In recent days build 7600 has leaked with the build tag 7.7600.16384.090710-1945. The 16384 part is significant as it's the "minor part" which indicates it is a build Microsoft may be ready to release. If a minor change is made the build becomes 16385, 16386 etc.

Update: Just got word from several sources that 7600.16385.090713-1255 has been compiled but it's not yet clear if this is just the Windows 7 WDK only or client too.

But the best part of Tom's post, the point of it really, is that LeBlanc isn't alone in misleading the public. Yesterday, during the WPC keynote, Microsoft senior vice president Bill Veghte neatly tap-danced around when Microsoft would RTM Windows 7. In fact, it was disappointing because he was so vague. Here's what he said about RTM, and you can see it for yourself at 56:41 in the video (again, emphasis mine):

It is such an exciting time. This month we will release Windows 7 to manufacturing, and we write that next chapter, we go after that opportunity.

There's just one problem. The official transcript of the speech, clearly written off the script ahead of time (or just a simple mistake, I guess; either way, it's wrong), reads as follows:

It is such an exciting time. This morning we will release Windows 7 to manufacturing, and we write that next chapter, we go after that opportunity.

So again, I have to ask? Why are you, Microsoft, railing against bloggers when you don't even get it right?

And if RTM isn't a single point in time, why was senior vice president Bill Veghte originally going to announce it yesterday?

Microsoft, don't be petty enough to even respond to this. Do be mature enough to start communicating this stuff effectively.


You know what? I can't let this sit. There is so much more wrong here. I have so many questions.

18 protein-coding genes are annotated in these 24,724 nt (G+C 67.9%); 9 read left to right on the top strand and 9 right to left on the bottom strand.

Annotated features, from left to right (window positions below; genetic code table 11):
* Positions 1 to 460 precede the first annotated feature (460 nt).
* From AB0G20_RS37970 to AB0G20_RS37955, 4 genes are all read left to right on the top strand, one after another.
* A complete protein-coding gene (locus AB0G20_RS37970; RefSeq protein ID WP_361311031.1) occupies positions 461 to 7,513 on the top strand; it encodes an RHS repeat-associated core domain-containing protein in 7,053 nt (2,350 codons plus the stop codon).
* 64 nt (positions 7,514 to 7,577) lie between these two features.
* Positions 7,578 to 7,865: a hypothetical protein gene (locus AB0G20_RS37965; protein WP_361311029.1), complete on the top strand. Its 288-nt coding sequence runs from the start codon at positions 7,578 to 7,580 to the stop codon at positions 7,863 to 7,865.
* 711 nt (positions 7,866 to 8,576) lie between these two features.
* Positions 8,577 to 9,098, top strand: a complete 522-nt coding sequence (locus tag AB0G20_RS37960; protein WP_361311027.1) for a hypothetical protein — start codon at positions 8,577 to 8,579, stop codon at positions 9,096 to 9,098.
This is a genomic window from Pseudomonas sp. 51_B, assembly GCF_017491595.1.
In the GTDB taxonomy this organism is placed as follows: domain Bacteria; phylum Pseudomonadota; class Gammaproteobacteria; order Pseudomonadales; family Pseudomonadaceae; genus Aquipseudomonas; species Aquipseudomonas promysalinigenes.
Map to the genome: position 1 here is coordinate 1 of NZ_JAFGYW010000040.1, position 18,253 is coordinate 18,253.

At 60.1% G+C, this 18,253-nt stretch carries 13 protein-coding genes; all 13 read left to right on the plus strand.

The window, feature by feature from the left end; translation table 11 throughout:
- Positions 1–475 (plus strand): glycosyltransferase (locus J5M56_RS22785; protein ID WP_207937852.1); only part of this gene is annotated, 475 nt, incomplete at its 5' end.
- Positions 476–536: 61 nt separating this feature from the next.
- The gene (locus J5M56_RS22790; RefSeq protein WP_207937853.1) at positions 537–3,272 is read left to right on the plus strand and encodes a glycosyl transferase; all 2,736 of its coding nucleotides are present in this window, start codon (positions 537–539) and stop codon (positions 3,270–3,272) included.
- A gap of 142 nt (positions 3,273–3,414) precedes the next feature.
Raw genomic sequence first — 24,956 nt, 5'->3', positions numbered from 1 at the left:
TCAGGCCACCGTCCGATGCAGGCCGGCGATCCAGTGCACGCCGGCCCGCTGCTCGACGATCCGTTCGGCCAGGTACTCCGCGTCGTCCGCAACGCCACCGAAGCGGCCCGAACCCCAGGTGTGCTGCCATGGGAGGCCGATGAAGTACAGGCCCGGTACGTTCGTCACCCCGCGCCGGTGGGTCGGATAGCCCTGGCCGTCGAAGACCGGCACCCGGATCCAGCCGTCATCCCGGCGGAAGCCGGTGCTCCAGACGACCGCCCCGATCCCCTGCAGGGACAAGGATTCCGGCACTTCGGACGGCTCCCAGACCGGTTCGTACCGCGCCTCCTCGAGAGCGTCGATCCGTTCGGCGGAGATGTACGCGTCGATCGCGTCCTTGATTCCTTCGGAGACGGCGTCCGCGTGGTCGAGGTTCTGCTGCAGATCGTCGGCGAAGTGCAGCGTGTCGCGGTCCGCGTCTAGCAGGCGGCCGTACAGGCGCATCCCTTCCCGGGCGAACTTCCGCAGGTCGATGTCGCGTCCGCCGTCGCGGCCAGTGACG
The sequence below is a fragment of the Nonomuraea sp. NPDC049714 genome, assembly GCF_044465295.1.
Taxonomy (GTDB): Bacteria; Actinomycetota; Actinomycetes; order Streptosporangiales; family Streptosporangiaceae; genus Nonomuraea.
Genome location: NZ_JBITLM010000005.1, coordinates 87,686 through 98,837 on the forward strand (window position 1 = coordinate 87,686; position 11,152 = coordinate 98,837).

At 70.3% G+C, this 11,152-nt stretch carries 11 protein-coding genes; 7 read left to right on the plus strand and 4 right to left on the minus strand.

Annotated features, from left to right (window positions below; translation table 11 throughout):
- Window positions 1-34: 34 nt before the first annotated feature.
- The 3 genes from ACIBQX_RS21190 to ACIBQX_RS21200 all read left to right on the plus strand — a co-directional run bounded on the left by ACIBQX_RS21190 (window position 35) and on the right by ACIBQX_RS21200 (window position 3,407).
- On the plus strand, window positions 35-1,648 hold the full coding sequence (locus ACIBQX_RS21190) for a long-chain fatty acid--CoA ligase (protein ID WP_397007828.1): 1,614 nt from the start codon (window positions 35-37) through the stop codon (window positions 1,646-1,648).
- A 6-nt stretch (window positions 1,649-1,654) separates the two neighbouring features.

Why doesn't Ultimate get a temporary low-cost Upgrade? You screwed those customers, plain and simple. Now you're screwing them again.

If Windows 7 is a single "global launch," then why is it being dribbled out in stages to MSDN/TechNet, SA customers, consumers, and so on? It's more of a staggered launch than a single point in time (cough).

Why don't you support in-place upgrades from your single biggest customer group (XP users)? You could upgrade from XP to Vista. Why are you punishing the biggest group of Windows users by making the Windows 7 "upgrade" more difficult for them? Don't you care about your customers? You used to: You supposedly delayed Windows 98 to support in-place upgrades from Windows 3.1 over a decade ago. Remember that?

Why do certain locales not get special promotional pricing? Australia?

Why is Windows 7 so freaking expensive in some parts of the world, especially Europe? And don't say VAT. That's not it.

Promotional copies of Windows 7 are sold out? How can you "sell out" of a product that hasn't been manufactured yet? Sorry, I'm calling BS on that one.

On and on it goes. There are a hundred of these, I bet. All valid questions, I think.

But heck, don't read everything you believe on the Internet. Or something. :)